9.25.2017

Too Short for a Blog Post, Too Long for a Tweet XCV

Here's an excerpt from a book I recently read, "Smoke Gets in Your Eyes: And Other Lessons from the Crematory," by Caitlin Doughty:




Every culture has death values. These values are transmitted in the form of stories and myths, told to children starting before they are old enough to form memories. The beliefs children grow up with give them a framework to make sense of and take control of their lives. This need for meaning is why some believe in an intricate system of potential afterlives, others believe sacrificing a certain animal on a certain day leads to healthy crops, and still others believe the world will end when a ship constructed with the untrimmed nails of the dead arrives carrying a corpse army to do battle with the gods at the end of days. (Norse mythology will always be the most metal, sorry.) 

But there is something deeply unsettling—or deeply thrilling, depending on how you view it—about what is happening to our death values. There has never been a time in the history of the world when a culture has broken so completely with traditional methods of body disposition and beliefs surrounding mortality. There have been times when humans were driven to break tradition by necessity—for example, deaths on a foreign battlefield. But for the most part, when a person dies, they are disposed of like their mother and father were, and like their mothers and fathers were. Hindus were cremated, elite Egyptians entombed with their organs in jars, Viking warriors buried in ships. And now, the cultural norm is that Americans are either embalmed and buried, or cremated. But culture no longer dictates that we must do those things, out of belief or obligation.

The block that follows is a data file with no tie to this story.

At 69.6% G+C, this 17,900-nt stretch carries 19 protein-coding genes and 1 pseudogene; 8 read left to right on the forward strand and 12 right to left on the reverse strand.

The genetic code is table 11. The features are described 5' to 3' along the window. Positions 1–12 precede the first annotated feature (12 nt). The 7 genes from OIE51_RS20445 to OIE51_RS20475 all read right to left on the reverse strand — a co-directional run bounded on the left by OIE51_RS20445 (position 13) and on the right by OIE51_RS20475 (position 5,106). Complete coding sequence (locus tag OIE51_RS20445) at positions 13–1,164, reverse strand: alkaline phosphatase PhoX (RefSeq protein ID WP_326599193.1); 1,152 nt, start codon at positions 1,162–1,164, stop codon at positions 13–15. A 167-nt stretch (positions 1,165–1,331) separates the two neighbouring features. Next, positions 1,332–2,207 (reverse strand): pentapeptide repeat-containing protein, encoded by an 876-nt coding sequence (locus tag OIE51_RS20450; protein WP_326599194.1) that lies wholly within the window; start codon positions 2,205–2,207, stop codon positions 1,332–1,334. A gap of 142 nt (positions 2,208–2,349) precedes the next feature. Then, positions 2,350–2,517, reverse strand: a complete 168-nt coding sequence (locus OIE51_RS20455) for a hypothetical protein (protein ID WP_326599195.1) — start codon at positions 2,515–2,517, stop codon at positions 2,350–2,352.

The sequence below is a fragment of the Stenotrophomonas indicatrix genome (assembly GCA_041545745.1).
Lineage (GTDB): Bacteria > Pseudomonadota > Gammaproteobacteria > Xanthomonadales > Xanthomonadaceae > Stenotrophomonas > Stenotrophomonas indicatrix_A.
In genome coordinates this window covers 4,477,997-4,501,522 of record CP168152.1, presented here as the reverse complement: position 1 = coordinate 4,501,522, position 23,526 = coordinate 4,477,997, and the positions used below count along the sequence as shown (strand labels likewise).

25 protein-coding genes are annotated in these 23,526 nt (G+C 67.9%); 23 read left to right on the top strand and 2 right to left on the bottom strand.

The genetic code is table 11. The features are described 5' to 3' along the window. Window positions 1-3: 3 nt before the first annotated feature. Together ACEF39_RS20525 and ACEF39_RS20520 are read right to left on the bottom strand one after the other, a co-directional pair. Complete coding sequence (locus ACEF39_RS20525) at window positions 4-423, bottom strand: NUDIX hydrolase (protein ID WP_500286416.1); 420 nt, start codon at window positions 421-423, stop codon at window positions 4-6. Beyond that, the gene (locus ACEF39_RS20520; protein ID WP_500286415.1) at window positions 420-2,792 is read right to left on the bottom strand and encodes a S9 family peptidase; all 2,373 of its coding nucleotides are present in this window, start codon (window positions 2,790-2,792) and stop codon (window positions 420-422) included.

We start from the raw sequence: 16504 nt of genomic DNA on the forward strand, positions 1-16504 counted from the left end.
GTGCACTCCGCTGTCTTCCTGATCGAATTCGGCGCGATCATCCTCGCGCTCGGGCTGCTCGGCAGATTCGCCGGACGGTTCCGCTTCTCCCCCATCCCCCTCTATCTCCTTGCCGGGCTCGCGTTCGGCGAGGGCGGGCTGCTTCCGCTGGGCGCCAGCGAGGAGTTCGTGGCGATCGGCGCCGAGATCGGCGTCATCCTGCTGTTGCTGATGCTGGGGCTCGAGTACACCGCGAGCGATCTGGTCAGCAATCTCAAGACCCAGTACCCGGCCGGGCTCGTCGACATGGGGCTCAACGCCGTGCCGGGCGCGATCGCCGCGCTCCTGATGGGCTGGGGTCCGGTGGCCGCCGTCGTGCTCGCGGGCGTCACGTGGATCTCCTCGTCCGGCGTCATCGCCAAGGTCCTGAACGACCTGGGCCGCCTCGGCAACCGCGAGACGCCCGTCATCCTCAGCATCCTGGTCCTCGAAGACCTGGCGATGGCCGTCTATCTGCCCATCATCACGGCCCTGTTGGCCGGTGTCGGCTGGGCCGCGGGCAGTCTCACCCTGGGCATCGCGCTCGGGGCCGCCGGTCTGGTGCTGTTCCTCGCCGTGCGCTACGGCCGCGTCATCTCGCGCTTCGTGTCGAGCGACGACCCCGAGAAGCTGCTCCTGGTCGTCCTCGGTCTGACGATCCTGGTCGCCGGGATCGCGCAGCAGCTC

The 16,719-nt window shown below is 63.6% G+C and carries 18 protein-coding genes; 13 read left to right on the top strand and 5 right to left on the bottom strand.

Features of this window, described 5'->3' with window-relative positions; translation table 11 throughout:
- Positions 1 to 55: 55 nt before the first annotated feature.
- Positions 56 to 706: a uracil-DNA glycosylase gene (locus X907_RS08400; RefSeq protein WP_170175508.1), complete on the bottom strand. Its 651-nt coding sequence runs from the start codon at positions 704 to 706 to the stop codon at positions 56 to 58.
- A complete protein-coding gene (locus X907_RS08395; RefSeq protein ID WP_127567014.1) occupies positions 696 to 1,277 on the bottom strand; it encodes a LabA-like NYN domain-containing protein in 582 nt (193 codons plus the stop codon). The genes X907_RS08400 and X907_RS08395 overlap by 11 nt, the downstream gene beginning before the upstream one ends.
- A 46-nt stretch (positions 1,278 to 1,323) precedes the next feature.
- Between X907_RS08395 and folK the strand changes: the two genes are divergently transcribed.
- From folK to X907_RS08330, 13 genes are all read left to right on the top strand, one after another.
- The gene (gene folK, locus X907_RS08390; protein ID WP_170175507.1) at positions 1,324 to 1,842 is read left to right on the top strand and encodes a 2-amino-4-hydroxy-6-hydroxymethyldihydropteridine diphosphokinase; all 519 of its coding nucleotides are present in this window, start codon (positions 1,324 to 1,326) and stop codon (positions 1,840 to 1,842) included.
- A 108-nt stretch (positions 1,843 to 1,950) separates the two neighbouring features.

Historically, death rituals have, without question, been tied to religious beliefs. But our world is becoming increasingly secular. The fastest-growing religion in America is “no religion”—a group that comprises almost 20 percent of the population in the United States. Even those who identify as having strong religious beliefs often feel their once-strong death rituals have been commoditized and hold less meaning for them. At a time like this, there is no limit to our creativity in creating rituals relevant to our modern lives. The freedom is exciting, but it is also a burden. We cannot possibly live without a relationship to our mortality, and developing secular methods for addressing death will become more critical as each year passes.


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